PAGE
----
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I took one ( trans cooler) off a Crown Vic police car in the junk yard a few weeks ago, It was on the return line, It being a police car and as hard as they are driven, I would guess thats the best place for them.
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Old 11-12-2005, 07:05 PM
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Always on the return line. No sense cooling off the fluid and then heating up again with 200 deg water.
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Old 12-30-2005, 03:41 PM
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I bypass my radiator all together straight into the cooler mounted between the radiator and fan
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  #23 (permalink)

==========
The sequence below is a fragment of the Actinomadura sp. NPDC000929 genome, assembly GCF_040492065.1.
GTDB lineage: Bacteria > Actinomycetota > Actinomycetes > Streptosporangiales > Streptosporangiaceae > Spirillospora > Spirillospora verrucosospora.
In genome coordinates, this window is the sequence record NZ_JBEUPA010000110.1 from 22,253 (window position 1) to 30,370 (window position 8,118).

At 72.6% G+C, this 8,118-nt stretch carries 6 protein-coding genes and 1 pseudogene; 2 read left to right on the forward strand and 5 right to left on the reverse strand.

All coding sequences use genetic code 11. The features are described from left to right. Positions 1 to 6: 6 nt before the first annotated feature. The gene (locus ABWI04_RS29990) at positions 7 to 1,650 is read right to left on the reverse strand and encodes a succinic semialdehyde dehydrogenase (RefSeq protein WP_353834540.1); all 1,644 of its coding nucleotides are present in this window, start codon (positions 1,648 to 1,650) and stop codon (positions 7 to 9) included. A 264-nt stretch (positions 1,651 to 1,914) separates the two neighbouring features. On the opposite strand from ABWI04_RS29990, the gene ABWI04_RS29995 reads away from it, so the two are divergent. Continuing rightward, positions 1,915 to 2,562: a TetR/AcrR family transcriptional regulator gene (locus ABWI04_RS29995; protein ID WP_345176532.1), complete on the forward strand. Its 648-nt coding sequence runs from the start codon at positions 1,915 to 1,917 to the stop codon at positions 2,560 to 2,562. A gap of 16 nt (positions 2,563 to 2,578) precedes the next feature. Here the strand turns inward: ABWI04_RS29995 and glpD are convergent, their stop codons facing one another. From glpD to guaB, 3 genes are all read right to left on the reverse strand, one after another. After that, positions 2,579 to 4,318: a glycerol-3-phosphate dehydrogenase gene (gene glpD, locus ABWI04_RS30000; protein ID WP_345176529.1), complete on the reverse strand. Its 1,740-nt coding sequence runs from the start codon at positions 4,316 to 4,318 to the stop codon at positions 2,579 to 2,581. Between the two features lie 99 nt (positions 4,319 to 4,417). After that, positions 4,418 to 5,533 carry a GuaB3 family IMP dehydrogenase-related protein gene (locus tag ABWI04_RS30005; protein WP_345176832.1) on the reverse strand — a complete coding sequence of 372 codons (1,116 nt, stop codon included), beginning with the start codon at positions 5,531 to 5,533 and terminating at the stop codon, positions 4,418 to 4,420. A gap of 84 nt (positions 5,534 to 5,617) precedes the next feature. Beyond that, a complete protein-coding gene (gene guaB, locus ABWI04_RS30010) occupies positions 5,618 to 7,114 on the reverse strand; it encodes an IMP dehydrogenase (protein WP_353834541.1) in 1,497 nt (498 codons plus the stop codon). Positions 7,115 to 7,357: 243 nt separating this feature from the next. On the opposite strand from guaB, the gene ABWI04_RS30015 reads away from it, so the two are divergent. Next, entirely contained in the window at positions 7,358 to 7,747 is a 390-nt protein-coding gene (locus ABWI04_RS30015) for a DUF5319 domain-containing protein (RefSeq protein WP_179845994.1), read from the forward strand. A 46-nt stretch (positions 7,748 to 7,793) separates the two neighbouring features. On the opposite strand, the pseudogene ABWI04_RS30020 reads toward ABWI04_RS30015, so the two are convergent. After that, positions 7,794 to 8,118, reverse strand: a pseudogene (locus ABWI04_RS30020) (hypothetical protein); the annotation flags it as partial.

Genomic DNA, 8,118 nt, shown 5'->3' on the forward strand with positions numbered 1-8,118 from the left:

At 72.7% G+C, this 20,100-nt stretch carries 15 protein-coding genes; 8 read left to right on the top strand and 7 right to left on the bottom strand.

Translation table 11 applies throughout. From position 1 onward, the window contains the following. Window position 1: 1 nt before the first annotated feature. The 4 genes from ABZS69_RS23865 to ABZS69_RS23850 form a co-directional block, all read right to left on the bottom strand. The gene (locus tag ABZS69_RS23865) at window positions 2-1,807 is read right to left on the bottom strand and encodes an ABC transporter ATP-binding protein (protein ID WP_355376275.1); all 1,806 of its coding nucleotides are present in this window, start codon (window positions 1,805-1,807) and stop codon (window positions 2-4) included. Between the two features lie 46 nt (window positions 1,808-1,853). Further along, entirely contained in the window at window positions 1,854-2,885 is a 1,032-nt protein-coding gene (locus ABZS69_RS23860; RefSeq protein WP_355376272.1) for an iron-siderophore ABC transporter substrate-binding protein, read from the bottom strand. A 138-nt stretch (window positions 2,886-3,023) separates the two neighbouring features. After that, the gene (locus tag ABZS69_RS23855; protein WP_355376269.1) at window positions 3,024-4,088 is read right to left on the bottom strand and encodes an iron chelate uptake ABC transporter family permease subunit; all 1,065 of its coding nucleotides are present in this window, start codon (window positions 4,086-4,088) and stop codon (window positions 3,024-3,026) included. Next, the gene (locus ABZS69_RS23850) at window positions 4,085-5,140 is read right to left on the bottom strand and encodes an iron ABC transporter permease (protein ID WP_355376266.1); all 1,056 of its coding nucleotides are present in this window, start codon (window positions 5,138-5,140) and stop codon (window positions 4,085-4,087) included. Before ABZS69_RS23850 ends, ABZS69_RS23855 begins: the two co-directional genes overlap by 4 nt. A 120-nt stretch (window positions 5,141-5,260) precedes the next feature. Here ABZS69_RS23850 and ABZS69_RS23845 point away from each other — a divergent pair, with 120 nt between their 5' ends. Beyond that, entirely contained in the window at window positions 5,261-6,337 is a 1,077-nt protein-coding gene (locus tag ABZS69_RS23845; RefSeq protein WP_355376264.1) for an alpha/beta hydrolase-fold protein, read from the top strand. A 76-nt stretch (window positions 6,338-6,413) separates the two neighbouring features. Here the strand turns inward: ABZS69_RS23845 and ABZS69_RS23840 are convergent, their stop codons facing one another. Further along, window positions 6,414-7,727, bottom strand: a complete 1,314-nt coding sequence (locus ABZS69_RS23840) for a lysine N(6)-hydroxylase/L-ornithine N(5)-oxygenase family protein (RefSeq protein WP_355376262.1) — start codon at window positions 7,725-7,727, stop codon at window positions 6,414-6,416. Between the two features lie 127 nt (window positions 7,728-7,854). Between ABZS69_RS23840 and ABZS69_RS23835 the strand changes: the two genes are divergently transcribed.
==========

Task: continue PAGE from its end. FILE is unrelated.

Old 12-30-2005, 06:46 PM
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line orientation makes no difference...here is another set up to ponder , I run a 3200 ,10.5 stall converter, the trans is plumbed to a large (13000btu) B&M cooler with a total by-pass of the radiator. I am fortunate to have the cooler in front of the radiator, 34's have a nice sloping grill that leaves plenty of room for this. I prefer to isolate the two systems, why? not sure , just seems that useing an external cooler and useing the radiator seems to be an oxymoron, two different heat exchangers doing the same job both having different operating parameters would be some how a conflict.............. different strokes as they say ... ...

Last edited by pepi; 12-31-2005 at 01:13 AM. Reason: point change/miss spell
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  #24 (permalink)  
Old 12-30-2005, 07:56 PM